After the Trump election, the virus, the lockdown, and the recession, then came the looting, street violence, and arson of the protests that spiraled out of control after the initial demonstrations over the horrific death of George Floyd while in police custody. America saw that in extremis blue-city mayors and police chiefs would virtue-signal away the public’s own safety, to veneer either their own bias, fright, or impotence.
The country’s major cities — New York, Los Angeles, Minneapolis, Washington, Philadelphia, and others — experienced not just mass fire and theft but state-sanctioned or de facto allowances of both. Police departments either could not — or would not — stop the stealing and burning. And officers on the beat often blamed their mayors and governors, who characteristically contextualized the violence, either because they felt they could do nothing about it or they wanted to do nothing about it, or they saw that excusing it was the more persuasive political narrative, at least in the short term. A family in the country may be two hours away from the rural constable, but when armed, it has some recourse against the nocturnal intruder, in a way that someone locked down in an apartment in gun- and ammunition-controlled Queens, with a politically beleaguered police force, does not.
On the national level, blue-state congressional representatives and senators treated chaos in city streets in the same way they had earlier packaged the epidemic, lockdown, and recession: more mayhem that could be blamed on Donald Trump and that would thus accomplish in November 2020 what Robert Mueller, Ukraine, and impeachment did not. Suddenly millions without masks reminded us that shouting about endemic and systematic racism exempted one from the quarantine — though Donald Trump’s flag-waving crowds did not enjoy the same privilege. The urbane who quoted “science” chapter and verse manufactured all sorts of pseudoscientific exegeses about how storming into restaurants to shout down patrons and strolling through burning and smoke-filled Walmarts to loot for hours were permissible indoor social congregations, while going to a peaceful indoor Trump rally was Typhoid Mary recklessness.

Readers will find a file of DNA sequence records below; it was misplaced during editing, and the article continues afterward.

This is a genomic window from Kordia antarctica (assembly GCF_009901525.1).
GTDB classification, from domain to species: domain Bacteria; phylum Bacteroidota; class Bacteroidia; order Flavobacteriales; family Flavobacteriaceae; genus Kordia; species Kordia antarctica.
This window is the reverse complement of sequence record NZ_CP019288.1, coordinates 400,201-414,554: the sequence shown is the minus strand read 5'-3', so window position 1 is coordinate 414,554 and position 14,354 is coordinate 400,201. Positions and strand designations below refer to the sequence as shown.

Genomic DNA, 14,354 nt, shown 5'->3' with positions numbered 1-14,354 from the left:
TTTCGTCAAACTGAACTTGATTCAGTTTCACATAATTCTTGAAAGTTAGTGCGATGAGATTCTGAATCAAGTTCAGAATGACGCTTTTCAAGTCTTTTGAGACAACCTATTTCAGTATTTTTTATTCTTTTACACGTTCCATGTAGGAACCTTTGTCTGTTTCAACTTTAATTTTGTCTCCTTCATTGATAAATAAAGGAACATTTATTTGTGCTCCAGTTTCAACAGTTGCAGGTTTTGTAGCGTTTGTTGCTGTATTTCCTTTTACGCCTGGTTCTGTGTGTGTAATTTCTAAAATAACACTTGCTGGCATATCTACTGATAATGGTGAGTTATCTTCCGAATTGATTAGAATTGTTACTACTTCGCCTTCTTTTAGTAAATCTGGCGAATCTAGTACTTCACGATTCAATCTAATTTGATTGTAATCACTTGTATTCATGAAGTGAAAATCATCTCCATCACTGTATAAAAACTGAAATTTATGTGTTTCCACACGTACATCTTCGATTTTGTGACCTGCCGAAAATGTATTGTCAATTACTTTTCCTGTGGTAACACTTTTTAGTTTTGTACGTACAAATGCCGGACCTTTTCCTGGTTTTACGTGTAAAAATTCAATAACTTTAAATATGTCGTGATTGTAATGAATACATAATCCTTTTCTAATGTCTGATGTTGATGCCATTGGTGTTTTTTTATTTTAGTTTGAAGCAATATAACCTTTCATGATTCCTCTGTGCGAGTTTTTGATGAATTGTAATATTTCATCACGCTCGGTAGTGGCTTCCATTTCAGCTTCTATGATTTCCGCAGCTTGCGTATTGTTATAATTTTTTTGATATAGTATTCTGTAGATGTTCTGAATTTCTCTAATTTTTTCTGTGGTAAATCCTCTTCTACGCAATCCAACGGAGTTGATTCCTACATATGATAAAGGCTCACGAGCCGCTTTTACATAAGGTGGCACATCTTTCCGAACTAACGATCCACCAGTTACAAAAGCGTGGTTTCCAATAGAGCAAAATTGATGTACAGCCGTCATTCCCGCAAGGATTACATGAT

For many liberal urban dwellers, all the violence, filth, dependency, plague, incompetence, and sermonizing were no longer worth the salaries earned from globalized high-tech and finances. Even the city’s retro, gentrified neighborhoods, its internationalism and sophistication in food, drink, and entertainment, its cultural diversity, and its easy accessibility to millions of similarly enlightened liberals with superior tastes and tolerance began to wear. When stores go up in flames, or the 58th floor comes down with the coronavirus, or Mayor de Blasio plays “Imagine” to illustrate why there are no police on the streets, then who cares about the intellectual stimulation that supposedly comes by osmosis from the nation’s tony universities anchored in cities or their nearby suburbs?
Increasingly over the past four months, millions of city folk have discovered that the police are as essential as water, food, sewage, and gasoline. Without them, life reverts not to a summer of love but more often to the Lord of the Flies and Deadwood. The urban hipster and marketing executive discovered that a spark somewhere 2,000 miles away can ignite their own neighborhood, and all the kneeling, foot-washing, and social-media virtue-signaling won’t bring safety or food.